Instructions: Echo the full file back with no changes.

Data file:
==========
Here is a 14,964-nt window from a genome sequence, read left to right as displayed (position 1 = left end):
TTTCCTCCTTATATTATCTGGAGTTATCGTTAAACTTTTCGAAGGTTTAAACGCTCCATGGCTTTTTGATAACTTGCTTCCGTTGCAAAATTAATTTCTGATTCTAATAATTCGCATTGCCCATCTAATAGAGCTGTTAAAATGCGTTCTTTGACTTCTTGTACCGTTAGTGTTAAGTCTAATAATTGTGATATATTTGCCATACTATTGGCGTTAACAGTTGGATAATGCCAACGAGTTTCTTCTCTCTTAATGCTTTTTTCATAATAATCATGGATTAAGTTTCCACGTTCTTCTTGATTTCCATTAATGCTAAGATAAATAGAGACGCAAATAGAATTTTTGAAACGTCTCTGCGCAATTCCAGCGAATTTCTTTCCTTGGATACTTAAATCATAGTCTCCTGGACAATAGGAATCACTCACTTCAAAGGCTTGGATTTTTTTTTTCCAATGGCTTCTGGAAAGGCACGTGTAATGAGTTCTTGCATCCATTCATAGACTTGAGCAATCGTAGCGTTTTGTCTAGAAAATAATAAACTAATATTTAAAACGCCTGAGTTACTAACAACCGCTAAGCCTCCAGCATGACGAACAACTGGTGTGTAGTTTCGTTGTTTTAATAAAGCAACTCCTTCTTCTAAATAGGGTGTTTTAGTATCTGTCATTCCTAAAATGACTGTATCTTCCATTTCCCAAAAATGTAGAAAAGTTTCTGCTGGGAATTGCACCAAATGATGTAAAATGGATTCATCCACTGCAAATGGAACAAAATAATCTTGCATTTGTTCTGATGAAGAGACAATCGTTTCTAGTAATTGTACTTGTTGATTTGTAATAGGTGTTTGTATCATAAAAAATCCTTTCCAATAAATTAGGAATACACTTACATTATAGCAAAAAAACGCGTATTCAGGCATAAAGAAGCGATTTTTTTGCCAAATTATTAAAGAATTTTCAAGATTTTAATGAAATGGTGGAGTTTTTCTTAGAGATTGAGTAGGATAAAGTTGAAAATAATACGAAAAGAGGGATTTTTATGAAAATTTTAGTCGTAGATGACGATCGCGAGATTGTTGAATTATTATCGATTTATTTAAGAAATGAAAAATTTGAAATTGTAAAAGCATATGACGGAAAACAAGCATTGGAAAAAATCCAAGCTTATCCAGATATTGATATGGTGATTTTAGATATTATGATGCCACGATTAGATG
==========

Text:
Here is a 14,964-nt window from a genome sequence, read left to right as displayed (position 1 = left end):
TTTCCTCCTTATATTATCTGGAGTTATCGTTAAACTTTTCGAAGGTTTAAACGCTCCATGGCTTTTTGATAACTTGCTTCCGTTGCAAAATTAATTTCTGATTCTAATAATTCGCATTGCCCATCTAATAGAGCTGTTAAAATGCGTTCTTTGACTTCTTGTACCGTTAGTGTTAAGTCTAATAATTGTGATATATTTGCCATACTATTGGCGTTAACAGTTGGATAATGCCAACGAGTTTCTTCTCTCTTAATGCTTTTTTCATAATAATCATGGATTAAGTTTCCACGTTCTTCTTGATTTCCATTAATGCTAAGATAAATAGAGACGCAAATAGAATTTTTGAAACGTCTCTGCGCAATTCCAGCGAATTTCTTTCCTTGGATACTTAAATCATAGTCTCCTGGACAATAGGAATCACTCACTTCAAAGGCTTGGATTTTTTTTTTCCAATGGCTTCTGGAAAGGCACGTGTAATGAGTTCTTGCATCCATTCATAGACTTGAGCAATCGTAGCGTTTTGTCTAGAAAATAATAAACTAATATTTAAAACGCCTGAGTTACTAACAACCGCTAAGCCTCCAGCATGACGAACAACTGGTGTGTAGTTTCGTTGTTTTAATAAAGCAACTCCTTCTTCTAAATAGGGTGTTTTAGTATCTGTCATTCCTAAAATGACTGTATCTTCCATTTCCCAAAAATGTAGAAAAGTTTCTGCTGGGAATTGCACCAAATGATGTAAAATGGATTCATCCACTGCAAATGGAACAAAATAATCTTGCATTTGTTCTGATGAAGAGACAATCGTTTCTAGTAATTGTACTTGTTGATTTGTAATAGGTGTTTGTATCATAAAAAATCCTTTCCAATAAATTAGGAATACACTTACATTATAGCAAAAAAACGCGTATTCAGGCATAAAGAAGCGATTTTTTTGCCAAATTATTAAAGAATTTTCAAGATTTTAATGAAATGGTGGAGTTTTTCTTAGAGATTGAGTAGGATAAAGTTGAAAATAATACGAAAAGAGGGATTTTTATGAAAATTTTAGTCGTAGATGACGATCGCGAGATTGTTGAATTATTATCGATTTATTTAAGAAATGAAAAATTTGAAATTGTAAAAGCATATGACGGAAAACAAGCATTGGAAAAAATCCAAGCTTATCCAGATATTGATATGGTGATTTTAGATATTATGATGCCACGATTAGATG